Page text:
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Paul Suarez

Admiral Paul Suarez.

The 1950 Mexican elections took place in January 1950 for the purpose of choosing the President and Congress of the United States of Mexico. It was the first national election to be held since 1938 and resulted in a narrow, but disputed, victory for the United Mexican Party candidate, Admiral Paul Suarez. The election was extremely divisive, and might have led to the outbreak of civil war had not the Mercator coup intervened.

Conditions in Mexican society had been deteriorating since 1944, when President Alvin Silva suspended the scheduled national elections for the duration of the Global War. The suspension of the elections precipitated the outbreak of the Rainbow War, a guerrilla war carried out by Negro and Mexicano insurgents against Silva's government, and against the rest of Mexican society.

Silva had entered the Global War on 1 January 1942, but after early victories in China, the Mexicans had suffered a series of defeats, culminating in the Japanese conquest of Siberia and unsuccessful attempts to invade Alaska and Hawaii in December 1948. In an effort to regain popular support, Silva announced in July 1949 that national elections would be held in January 1950.

Alvin Silva

President Alvin Silva.

Due to Silva's control of Mexico's news media, he was able to depict the leadership of his political opponents as little better than traitors. In desperation, the U.M.P. nominated Admiral Suarez, the former commander of the Pacific Fleet, for president. Although he intended to resume the war, Suarez became the de facto peace candidate, attracting the minority who wanted an armistice with Mexico's enemies and a return to the status quo ante bellum, as well as those who agreed with his own strategic plans. Silva himself easily won the Liberty Party's nomination.

Silva had promised in 1948 to resume the offensive against the Japanese with an invasion of China, and he continued to campaign on that pledge. Suarez saw little to be gained from such an attempt, and instead advocated a blockade of Japan and a naval war against the Philippines, Taiwan, and Australia, the territorial bases of Kramer Associates.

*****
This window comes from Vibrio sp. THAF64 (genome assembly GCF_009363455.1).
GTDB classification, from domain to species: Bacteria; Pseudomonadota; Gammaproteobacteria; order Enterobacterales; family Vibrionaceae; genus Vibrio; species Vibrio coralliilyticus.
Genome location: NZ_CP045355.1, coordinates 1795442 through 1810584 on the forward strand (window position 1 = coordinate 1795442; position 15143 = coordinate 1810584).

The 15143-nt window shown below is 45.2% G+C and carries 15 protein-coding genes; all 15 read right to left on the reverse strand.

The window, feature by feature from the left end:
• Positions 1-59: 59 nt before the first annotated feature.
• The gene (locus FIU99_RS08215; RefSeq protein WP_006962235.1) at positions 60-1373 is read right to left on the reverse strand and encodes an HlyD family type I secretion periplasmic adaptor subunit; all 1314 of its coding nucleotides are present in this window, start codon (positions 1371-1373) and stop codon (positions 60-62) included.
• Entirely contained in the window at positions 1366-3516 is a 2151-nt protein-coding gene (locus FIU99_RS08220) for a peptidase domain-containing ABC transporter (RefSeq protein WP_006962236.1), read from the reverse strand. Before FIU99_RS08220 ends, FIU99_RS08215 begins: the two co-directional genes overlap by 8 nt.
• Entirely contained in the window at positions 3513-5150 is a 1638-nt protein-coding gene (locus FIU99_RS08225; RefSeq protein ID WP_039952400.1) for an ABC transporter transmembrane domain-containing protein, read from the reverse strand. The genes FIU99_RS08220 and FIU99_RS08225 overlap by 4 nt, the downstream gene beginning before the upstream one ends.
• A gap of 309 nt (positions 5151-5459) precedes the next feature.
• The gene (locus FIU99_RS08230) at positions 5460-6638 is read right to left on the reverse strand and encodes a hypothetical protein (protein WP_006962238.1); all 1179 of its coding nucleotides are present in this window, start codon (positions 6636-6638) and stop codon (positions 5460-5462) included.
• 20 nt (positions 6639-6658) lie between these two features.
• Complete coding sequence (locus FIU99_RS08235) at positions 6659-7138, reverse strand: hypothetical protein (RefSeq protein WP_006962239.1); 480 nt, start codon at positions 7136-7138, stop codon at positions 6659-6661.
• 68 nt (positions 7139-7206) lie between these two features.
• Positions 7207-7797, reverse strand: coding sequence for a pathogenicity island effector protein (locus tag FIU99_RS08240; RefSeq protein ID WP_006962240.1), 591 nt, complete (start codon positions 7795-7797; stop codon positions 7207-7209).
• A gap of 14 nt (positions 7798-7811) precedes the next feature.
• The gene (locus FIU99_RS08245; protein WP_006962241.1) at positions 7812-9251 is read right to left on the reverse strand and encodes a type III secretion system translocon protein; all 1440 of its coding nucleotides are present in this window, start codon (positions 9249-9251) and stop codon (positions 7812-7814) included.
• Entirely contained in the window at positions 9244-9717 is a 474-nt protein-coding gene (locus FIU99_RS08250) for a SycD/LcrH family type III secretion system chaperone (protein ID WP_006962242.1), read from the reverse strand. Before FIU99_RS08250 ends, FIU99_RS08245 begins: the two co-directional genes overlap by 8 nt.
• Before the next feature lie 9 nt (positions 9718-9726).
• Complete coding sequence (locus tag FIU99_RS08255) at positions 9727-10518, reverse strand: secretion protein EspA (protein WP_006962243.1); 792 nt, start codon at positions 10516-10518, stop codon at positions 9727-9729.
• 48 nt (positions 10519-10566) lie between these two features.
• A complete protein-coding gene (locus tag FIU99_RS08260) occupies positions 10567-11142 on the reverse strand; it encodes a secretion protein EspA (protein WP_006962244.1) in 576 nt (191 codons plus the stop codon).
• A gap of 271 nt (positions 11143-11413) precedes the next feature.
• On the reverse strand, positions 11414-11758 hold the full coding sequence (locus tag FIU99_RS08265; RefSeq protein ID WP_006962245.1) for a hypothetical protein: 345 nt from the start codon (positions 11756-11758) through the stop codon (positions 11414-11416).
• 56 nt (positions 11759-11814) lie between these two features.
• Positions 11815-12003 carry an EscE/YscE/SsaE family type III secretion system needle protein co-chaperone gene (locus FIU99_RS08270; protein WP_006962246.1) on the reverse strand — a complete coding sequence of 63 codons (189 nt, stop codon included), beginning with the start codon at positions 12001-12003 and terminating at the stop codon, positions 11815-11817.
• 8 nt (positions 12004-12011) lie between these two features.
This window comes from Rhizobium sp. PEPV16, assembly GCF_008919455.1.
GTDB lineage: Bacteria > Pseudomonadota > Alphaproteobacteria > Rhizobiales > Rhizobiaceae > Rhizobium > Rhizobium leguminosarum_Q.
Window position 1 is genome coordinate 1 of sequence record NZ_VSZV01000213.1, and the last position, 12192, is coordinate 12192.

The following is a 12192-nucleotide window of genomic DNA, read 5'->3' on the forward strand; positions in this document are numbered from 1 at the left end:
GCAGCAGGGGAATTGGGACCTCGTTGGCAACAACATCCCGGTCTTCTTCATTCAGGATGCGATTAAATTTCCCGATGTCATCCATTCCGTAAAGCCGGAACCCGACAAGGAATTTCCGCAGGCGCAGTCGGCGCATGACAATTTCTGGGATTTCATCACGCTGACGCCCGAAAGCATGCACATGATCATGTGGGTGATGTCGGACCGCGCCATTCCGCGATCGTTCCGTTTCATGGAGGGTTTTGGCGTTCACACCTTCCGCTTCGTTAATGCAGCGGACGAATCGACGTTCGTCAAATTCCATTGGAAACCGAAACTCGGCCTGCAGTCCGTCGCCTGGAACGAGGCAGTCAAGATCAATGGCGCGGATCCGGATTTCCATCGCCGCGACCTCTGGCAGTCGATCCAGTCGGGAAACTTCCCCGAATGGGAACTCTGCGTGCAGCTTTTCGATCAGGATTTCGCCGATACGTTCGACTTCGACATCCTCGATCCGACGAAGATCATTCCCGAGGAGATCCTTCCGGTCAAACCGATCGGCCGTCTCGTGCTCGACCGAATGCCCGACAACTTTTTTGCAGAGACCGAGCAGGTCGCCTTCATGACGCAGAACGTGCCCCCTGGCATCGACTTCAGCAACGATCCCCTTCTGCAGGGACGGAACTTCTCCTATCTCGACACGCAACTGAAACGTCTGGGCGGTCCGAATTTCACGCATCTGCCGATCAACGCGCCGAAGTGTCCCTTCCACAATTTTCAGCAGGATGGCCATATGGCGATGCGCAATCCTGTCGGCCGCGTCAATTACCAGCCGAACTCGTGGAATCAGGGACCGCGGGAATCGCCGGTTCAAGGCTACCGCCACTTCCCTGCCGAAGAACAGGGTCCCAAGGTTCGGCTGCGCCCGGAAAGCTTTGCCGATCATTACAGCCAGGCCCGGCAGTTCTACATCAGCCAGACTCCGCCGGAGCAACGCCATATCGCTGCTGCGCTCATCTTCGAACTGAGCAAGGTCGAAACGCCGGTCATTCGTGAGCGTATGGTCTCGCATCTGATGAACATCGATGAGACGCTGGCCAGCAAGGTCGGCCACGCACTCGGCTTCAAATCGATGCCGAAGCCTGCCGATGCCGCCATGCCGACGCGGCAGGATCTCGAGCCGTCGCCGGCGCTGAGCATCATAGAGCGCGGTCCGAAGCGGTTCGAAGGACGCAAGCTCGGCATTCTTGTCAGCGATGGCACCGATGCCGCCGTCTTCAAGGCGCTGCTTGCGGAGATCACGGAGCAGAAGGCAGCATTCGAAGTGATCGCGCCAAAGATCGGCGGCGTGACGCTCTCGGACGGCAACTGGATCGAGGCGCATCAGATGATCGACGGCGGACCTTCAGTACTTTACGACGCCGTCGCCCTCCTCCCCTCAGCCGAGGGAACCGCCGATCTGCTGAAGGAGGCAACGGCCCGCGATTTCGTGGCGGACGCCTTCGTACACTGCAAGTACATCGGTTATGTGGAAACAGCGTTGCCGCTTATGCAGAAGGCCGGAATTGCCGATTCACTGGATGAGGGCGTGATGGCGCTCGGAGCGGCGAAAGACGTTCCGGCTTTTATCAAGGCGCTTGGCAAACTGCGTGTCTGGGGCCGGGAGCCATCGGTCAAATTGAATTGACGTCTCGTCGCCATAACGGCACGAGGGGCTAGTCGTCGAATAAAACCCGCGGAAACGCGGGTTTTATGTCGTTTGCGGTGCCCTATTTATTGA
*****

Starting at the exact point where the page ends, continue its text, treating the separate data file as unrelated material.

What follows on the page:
The campaign was marred by violence, with both sides terrorizing opposition voters. Suarez criticized Silva's failure to arrange for servicemen's ballots, saying, "The President fears the voice of those whom he would send to useless slaughter in China." Silva responded by denouncing Suarez for "demagoguery of the meanest kind, and serving the interests of the warlords of Japan and Taiawan."

The 1950 Mexican Presidential Election
State Silva votes Silva % Suarez votes Suarez % Total votes
Alaska 557,832 45.9 657,698 54.1 1,215,530
Arizona 2,054,687 57.0 1,550,695 43.0 3,605,382
California 4,335,454 49.8 4,376,894 50.2 8,712,348
Chiapas 1,895,695 44.2 2,395,496 55.8 4,291,191
Durango 2,465,968 46.9 2,796,059 53.1 5,262,027
Hawaii 534,659 52.6 480,879 47.4 1,015,538
Jefferson 3,668,790 49.0 3,820,076 51.0 7,488,866
Mexico del Norte unknown unknown unknown unknown unknown
U.S.M. 15,513,085 49.1 16,077,797 50.9 31,590,882


Suarez was able to win a narrow victory over Silva; however, Silva claimed that there were irregularities in the California and Jefferson ballots. Suarez dismissed Silva's claims, saying that "government agents counted the ballots, and all these are Silva appointees."

The political violence that had accompanied the election grew worse as Suarez's scheduled inauguration on 19 January 1950 approached. A mass protest in Mexico City on the evening of 15 January turned into a riot in which fifteen people were killed. Rioting continued the next day, and spread to other Mexican cities. The commander of the Guadalajara garrison, Colonel Vincent Mercator, unilaterally declared martial law in his district in the name of order and to "defend the constitution." Other garrison commanders followed Mercator's lead, and on the morning of 18 January Mercator flew to Mexico City to meet with ten other garrison commanders. After the meeting, Mercator announced that it would be impossible for Suarez to take office the next day, since that would provoke a civil war. Instead, Mercator proclaimed a "provisional government not of politicians, but of those whom the politicians have betrayed." Within an hour, Suarez was taken into "protective custody," and Silva was arrested for "crimes against the republic." That evening, Mercator proclaimed the formation of his provisional government, to be led by Field Marshal Felix Garcia, and with himself serving as Secretary of War.


Sobel's sources for the 1950 Mexican elections are Kenneth Zarb's Garcia! (New York, 1965) and Guns and Wood: The Life of Paul Suarez (New York, 1969). Election results are from the U.S.M. Statistical Abstract, p. 114.


This was the Featured Article for the week of 13 April 2014.


U.S.M. National Elections
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